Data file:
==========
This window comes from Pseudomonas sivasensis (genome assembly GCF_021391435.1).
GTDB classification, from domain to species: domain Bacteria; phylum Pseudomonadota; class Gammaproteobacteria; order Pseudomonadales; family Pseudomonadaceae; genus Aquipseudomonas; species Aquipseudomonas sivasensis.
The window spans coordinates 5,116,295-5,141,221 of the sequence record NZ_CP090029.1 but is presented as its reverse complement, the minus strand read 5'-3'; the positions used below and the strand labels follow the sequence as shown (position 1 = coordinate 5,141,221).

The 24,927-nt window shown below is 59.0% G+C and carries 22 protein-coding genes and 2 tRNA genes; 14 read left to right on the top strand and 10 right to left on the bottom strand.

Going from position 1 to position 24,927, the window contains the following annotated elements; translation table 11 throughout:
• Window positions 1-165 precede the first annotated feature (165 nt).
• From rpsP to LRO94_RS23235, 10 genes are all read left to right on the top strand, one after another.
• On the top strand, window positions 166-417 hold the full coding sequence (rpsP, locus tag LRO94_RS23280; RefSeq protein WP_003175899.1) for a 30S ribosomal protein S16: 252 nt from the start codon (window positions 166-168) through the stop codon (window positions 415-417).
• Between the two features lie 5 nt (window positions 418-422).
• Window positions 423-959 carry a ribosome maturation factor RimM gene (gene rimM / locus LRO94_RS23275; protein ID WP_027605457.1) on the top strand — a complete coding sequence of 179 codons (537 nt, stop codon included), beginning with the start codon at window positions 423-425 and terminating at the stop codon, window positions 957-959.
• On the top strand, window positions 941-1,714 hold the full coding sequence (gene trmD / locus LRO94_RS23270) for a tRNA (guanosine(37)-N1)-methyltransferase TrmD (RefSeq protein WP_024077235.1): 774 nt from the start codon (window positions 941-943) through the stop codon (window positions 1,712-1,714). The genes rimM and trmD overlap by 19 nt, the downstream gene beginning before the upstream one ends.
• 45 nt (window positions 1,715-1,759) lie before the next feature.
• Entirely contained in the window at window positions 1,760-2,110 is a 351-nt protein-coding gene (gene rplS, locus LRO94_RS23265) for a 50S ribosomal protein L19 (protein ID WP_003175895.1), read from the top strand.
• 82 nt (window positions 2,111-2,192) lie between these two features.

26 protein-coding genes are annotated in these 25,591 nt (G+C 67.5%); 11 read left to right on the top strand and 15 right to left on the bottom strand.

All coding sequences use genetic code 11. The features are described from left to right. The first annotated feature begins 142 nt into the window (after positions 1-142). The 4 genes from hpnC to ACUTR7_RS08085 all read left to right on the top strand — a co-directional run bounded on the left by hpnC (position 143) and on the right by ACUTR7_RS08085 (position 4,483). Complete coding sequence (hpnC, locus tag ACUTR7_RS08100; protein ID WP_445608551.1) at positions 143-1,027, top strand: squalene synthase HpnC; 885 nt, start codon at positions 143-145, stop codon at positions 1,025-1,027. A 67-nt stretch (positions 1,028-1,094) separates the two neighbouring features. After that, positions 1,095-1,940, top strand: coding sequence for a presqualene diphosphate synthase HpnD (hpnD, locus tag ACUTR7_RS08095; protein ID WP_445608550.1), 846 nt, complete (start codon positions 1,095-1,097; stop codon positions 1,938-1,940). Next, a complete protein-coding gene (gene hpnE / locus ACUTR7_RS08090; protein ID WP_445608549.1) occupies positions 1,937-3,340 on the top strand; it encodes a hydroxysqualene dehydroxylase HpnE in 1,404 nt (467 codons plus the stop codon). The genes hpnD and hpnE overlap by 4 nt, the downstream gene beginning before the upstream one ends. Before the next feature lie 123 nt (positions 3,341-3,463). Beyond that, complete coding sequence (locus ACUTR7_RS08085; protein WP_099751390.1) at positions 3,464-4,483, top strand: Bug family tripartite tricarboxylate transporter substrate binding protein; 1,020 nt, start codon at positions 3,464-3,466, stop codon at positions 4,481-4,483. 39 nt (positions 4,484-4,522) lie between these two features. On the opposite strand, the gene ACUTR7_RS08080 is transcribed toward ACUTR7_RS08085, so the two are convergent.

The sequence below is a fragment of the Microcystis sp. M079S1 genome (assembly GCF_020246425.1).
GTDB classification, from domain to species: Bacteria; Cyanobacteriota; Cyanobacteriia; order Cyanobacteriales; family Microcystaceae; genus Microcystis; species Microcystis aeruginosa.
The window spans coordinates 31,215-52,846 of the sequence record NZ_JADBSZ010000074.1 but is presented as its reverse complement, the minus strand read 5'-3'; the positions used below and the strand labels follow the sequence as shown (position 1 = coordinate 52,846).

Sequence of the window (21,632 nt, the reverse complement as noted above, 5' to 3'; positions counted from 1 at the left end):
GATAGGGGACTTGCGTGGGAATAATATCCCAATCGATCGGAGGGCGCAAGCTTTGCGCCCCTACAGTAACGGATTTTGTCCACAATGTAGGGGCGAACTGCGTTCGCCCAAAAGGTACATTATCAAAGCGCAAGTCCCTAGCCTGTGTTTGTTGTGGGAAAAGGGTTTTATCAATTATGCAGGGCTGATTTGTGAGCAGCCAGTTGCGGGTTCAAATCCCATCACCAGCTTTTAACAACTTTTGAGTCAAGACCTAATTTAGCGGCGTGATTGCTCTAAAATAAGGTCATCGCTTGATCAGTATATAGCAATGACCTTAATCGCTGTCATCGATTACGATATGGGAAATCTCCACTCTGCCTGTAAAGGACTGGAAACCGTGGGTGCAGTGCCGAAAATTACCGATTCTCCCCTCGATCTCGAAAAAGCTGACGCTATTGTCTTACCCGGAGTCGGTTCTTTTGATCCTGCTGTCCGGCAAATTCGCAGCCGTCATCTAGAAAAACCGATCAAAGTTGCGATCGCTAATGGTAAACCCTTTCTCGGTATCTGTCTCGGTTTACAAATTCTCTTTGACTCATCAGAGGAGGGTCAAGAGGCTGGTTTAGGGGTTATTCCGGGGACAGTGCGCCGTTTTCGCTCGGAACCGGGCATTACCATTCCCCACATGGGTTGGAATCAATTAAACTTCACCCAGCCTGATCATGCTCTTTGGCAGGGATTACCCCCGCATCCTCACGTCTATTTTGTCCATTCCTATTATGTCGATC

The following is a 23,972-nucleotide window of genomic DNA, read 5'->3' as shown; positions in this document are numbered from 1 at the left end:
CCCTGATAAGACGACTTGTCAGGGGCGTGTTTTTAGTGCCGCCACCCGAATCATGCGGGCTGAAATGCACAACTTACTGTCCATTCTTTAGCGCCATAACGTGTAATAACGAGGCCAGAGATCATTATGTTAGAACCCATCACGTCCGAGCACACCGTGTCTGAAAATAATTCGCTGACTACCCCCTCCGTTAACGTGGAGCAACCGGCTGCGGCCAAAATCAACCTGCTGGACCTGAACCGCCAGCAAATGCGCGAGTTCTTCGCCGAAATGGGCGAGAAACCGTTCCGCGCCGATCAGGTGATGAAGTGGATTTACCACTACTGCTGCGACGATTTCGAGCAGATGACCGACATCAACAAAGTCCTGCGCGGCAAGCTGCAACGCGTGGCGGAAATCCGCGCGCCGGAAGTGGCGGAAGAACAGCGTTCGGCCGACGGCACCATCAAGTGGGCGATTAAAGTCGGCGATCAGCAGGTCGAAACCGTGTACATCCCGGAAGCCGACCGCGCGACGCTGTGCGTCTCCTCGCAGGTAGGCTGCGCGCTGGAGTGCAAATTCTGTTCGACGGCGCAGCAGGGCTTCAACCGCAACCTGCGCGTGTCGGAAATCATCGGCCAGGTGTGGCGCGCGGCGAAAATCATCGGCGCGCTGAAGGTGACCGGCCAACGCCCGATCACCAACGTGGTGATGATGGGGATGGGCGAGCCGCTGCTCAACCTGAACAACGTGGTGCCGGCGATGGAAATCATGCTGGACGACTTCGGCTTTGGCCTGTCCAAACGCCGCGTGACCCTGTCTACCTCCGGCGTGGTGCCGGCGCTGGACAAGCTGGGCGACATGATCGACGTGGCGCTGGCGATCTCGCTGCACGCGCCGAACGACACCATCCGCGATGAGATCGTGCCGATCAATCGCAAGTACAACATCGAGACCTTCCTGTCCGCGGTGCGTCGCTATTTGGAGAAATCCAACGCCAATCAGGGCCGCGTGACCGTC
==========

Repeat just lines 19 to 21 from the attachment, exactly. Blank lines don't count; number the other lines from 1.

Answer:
The window spans coordinates 31,215-52,846 of the sequence record NZ_JADBSZ010000074.1 but is presented as its reverse complement, the minus strand read 5'-3'; the positions used below and the strand labels follow the sequence as shown (position 1 = coordinate 52,846).

Sequence of the window (21,632 nt, the reverse complement as noted above, 5' to 3'; positions counted from 1 at the left end):
GATAGGGGACTTGCGTGGGAATAATATCCCAATCGATCGGAGGGCGCAAGCTTTGCGCCCCTACAGTAACGGATTTTGTCCACAATGTAGGGGCGAACTGCGTTCGCCCAAAAGGTACATTATCAAAGCGCAAGTCCCTAGCCTGTGTTTGTTGTGGGAAAAGGGTTTTATCAATTATGCAGGGCTGATTTGTGAGCAGCCAGTTGCGGGTTCAAATCCCATCACCAGCTTTTAACAACTTTTGAGTCAAGACCTAATTTAGCGGCGTGATTGCTCTAAAATAAGGTCATCGCTTGATCAGTATATAGCAATGACCTTAATCGCTGTCATCGATTACGATATGGGAAATCTCCACTCTGCCTGTAAAGGACTGGAAACCGTGGGTGCAGTGCCGAAAATTACCGATTCTCCCCTCGATCTCGAAAAAGCTGACGCTATTGTCTTACCCGGAGTCGGTTCTTTTGATCCTGCTGTCCGGCAAATTCGCAGCCGTCATCTAGAAAAACCGATCAAAGTTGCGATCGCTAATGGTAAACCCTTTCTCGGTATCTGTCTCGGTTTACAAATTCTCTTTGACTCATCAGAGGAGGGTCAAGAGGCTGGTTTAGGGGTTATTCCGGGGACAGTGCGCCGTTTTCGCTCGGAACCGGGCATTACCATTCCCCACATGGGTTGGAATCAATTAAACTTCACCCAGCCTGATCATGCTCTTTGGCAGGGATTACCCCCGCATCCTCACGTCTATTTTGTCCATTCCTATTATGTCGATC